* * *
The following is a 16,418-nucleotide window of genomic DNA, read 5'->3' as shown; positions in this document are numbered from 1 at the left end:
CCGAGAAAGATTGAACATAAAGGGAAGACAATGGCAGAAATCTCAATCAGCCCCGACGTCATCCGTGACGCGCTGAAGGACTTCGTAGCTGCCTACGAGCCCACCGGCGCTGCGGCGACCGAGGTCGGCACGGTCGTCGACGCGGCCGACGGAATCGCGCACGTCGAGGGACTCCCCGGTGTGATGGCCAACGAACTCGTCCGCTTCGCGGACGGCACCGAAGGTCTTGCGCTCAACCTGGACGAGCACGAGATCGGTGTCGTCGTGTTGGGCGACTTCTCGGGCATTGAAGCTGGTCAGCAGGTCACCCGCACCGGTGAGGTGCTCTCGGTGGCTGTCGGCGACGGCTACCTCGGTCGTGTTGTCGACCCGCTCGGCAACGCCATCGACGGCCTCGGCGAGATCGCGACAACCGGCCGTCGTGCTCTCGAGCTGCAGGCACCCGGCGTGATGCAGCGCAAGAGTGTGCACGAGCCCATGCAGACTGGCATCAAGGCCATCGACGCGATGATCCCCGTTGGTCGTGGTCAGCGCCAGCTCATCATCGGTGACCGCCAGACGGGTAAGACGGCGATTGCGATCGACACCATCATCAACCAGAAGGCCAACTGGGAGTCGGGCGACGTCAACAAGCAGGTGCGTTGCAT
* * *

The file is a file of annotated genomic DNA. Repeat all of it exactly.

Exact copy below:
The following is a 16,418-nucleotide window of genomic DNA, read 5'->3' as shown; positions in this document are numbered from 1 at the left end:
CCGAGAAAGATTGAACATAAAGGGAAGACAATGGCAGAAATCTCAATCAGCCCCGACGTCATCCGTGACGCGCTGAAGGACTTCGTAGCTGCCTACGAGCCCACCGGCGCTGCGGCGACCGAGGTCGGCACGGTCGTCGACGCGGCCGACGGAATCGCGCACGTCGAGGGACTCCCCGGTGTGATGGCCAACGAACTCGTCCGCTTCGCGGACGGCACCGAAGGTCTTGCGCTCAACCTGGACGAGCACGAGATCGGTGTCGTCGTGTTGGGCGACTTCTCGGGCATTGAAGCTGGTCAGCAGGTCACCCGCACCGGTGAGGTGCTCTCGGTGGCTGTCGGCGACGGCTACCTCGGTCGTGTTGTCGACCCGCTCGGCAACGCCATCGACGGCCTCGGCGAGATCGCGACAACCGGCCGTCGTGCTCTCGAGCTGCAGGCACCCGGCGTGATGCAGCGCAAGAGTGTGCACGAGCCCATGCAGACTGGCATCAAGGCCATCGACGCGATGATCCCCGTTGGTCGTGGTCAGCGCCAGCTCATCATCGGTGACCGCCAGACGGGTAAGACGGCGATTGCGATCGACACCATCATCAACCAGAAGGCCAACTGGGAGTCGGGCGACGTCAACAAGCAGGTGCGTTGCAT